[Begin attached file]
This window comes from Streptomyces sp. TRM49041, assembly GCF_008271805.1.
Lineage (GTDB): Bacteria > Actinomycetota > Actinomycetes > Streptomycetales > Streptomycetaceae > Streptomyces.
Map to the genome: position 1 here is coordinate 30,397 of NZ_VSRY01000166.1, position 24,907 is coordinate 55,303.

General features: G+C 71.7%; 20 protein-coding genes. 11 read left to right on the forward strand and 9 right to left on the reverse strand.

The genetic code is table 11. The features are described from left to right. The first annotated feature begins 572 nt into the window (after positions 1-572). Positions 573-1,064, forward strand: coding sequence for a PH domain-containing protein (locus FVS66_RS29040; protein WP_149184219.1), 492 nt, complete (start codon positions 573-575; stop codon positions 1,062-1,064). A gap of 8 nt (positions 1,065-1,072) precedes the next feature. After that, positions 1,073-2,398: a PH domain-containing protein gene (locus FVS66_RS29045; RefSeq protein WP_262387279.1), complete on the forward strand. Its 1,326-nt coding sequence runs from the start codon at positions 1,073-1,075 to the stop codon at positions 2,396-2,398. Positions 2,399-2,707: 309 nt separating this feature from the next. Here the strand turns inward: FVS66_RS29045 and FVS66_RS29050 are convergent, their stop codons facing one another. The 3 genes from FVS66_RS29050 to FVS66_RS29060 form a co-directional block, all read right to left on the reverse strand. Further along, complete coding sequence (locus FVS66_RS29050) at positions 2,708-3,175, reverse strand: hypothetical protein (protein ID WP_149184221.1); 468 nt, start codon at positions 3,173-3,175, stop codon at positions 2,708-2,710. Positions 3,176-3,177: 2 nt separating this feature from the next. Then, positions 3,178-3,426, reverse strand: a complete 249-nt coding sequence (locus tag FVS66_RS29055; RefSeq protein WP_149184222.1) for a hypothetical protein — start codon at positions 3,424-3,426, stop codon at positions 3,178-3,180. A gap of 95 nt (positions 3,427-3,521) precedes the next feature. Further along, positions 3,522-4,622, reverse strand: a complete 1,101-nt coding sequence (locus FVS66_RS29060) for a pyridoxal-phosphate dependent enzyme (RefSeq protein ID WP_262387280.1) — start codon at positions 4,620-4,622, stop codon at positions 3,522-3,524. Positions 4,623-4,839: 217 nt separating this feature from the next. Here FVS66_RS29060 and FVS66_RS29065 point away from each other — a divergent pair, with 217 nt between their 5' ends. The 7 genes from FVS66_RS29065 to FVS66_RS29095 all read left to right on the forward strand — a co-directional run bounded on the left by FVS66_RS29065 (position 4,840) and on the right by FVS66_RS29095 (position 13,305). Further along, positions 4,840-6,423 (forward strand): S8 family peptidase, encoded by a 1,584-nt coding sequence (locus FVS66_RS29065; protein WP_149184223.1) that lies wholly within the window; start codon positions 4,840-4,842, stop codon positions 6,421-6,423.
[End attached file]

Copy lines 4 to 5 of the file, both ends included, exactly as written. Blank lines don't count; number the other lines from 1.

General features: G+C 71.7%; 20 protein-coding genes. 11 read left to right on the forward strand and 9 right to left on the reverse strand.

The genetic code is table 11. The features are described from left to right. The first annotated feature begins 572 nt into the window (after positions 1-572). Positions 573-1,064, forward strand: coding sequence for a PH domain-containing protein (locus FVS66_RS29040; protein WP_149184219.1), 492 nt, complete (start codon positions 573-575; stop codon positions 1,062-1,064). A gap of 8 nt (positions 1,065-1,072) precedes the next feature. After that, positions 1,073-2,398: a PH domain-containing protein gene (locus FVS66_RS29045; RefSeq protein WP_262387279.1), complete on the forward strand. Its 1,326-nt coding sequence runs from the start codon at positions 1,073-1,075 to the stop codon at positions 2,396-2,398. Positions 2,399-2,707: 309 nt separating this feature from the next. Here the strand turns inward: FVS66_RS29045 and FVS66_RS29050 are convergent, their stop codons facing one another. The 3 genes from FVS66_RS29050 to FVS66_RS29060 form a co-directional block, all read right to left on the reverse strand. Further along, complete coding sequence (locus FVS66_RS29050) at positions 2,708-3,175, reverse strand: hypothetical protein (protein ID WP_149184221.1); 468 nt, start codon at positions 3,173-3,175, stop codon at positions 2,708-2,710. Positions 3,176-3,177: 2 nt separating this feature from the next. Then, positions 3,178-3,426, reverse strand: a complete 249-nt coding sequence (locus tag FVS66_RS29055; RefSeq protein WP_149184222.1) for a hypothetical protein — start codon at positions 3,424-3,426, stop codon at positions 3,178-3,180. A gap of 95 nt (positions 3,427-3,521) precedes the next feature. Further along, positions 3,522-4,622, reverse strand: a complete 1,101-nt coding sequence (locus FVS66_RS29060) for a pyridoxal-phosphate dependent enzyme (RefSeq protein ID WP_262387280.1) — start codon at positions 4,620-4,622, stop codon at positions 3,522-3,524. Positions 4,623-4,839: 217 nt separating this feature from the next. Here FVS66_RS29060 and FVS66_RS29065 point away from each other — a divergent pair, with 217 nt between their 5' ends. The 7 genes from FVS66_RS29065 to FVS66_RS29095 all read left to right on the forward strand — a co-directional run bounded on the left by FVS66_RS29065 (position 4,840) and on the right by FVS66_RS29095 (position 13,305). Further along, positions 4,840-6,423 (forward strand): S8 family peptidase, encoded by a 1,584-nt coding sequence (locus FVS66_RS29065; protein WP_149184223.1) that lies wholly within the window; start codon positions 4,840-4,842, stop codon positions 6,421-6,423.